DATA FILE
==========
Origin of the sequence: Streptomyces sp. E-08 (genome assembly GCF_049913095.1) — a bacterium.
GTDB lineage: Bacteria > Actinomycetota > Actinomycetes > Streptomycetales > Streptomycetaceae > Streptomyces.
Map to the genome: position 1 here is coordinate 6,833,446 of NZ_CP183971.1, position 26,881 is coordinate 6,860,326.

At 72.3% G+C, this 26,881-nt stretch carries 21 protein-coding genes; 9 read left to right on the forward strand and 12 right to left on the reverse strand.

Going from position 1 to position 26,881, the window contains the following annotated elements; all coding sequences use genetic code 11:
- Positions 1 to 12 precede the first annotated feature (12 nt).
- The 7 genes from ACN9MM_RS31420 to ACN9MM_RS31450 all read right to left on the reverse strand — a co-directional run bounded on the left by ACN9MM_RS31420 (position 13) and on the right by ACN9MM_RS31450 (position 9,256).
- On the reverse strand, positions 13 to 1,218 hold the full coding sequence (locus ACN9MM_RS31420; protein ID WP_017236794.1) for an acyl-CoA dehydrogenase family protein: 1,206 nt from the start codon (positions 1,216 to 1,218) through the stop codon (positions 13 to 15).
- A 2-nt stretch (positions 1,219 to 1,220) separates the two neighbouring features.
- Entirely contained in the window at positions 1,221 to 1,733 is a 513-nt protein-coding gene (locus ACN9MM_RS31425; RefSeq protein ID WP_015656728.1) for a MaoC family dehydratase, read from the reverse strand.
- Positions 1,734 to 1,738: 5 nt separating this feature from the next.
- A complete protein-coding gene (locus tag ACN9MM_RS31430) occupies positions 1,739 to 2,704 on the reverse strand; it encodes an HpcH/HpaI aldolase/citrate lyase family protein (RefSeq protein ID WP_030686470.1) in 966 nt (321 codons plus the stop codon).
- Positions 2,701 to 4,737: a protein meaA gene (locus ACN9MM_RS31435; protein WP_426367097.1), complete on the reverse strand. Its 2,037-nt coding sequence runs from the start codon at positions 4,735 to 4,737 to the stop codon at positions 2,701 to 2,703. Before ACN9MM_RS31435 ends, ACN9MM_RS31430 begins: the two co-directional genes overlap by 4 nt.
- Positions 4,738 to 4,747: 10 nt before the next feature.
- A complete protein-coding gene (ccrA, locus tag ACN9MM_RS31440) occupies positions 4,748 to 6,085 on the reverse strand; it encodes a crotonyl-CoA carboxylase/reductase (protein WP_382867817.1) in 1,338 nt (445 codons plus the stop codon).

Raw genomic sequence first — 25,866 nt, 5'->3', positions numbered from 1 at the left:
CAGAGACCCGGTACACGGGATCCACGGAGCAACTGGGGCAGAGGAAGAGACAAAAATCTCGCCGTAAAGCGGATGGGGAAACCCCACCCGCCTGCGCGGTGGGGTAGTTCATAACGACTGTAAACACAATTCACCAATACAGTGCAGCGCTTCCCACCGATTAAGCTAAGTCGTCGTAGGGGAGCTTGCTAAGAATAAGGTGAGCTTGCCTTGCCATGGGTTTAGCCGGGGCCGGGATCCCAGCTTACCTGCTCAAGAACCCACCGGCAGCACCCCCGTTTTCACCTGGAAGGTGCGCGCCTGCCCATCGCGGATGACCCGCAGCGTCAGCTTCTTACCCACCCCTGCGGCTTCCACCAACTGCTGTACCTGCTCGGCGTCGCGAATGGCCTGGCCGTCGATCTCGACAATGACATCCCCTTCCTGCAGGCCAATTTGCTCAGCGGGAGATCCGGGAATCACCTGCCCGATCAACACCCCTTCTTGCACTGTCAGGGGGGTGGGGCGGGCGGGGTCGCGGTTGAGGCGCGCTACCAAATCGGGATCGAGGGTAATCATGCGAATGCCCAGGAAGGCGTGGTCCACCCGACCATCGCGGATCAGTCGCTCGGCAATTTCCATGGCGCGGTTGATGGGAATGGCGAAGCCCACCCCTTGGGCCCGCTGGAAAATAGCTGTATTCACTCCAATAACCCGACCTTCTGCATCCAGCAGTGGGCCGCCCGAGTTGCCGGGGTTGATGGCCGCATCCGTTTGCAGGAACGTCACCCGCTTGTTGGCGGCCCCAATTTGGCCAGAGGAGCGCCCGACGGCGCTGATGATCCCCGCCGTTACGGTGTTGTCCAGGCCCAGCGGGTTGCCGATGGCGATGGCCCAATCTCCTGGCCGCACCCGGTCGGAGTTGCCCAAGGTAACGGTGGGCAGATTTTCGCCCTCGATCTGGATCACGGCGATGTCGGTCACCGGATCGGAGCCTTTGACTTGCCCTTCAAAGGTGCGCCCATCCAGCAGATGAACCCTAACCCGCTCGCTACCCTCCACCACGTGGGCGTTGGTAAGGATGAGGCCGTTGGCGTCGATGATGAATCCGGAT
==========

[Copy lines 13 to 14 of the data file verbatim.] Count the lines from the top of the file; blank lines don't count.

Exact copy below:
- Positions 2,701 to 4,737: a protein meaA gene (locus ACN9MM_RS31435; protein WP_426367097.1), complete on the reverse strand. Its 2,037-nt coding sequence runs from the start codon at positions 4,735 to 4,737 to the stop codon at positions 2,701 to 2,703. Before ACN9MM_RS31435 ends, ACN9MM_RS31430 begins: the two co-directional genes overlap by 4 nt.
- Positions 4,738 to 4,747: 10 nt before the next feature.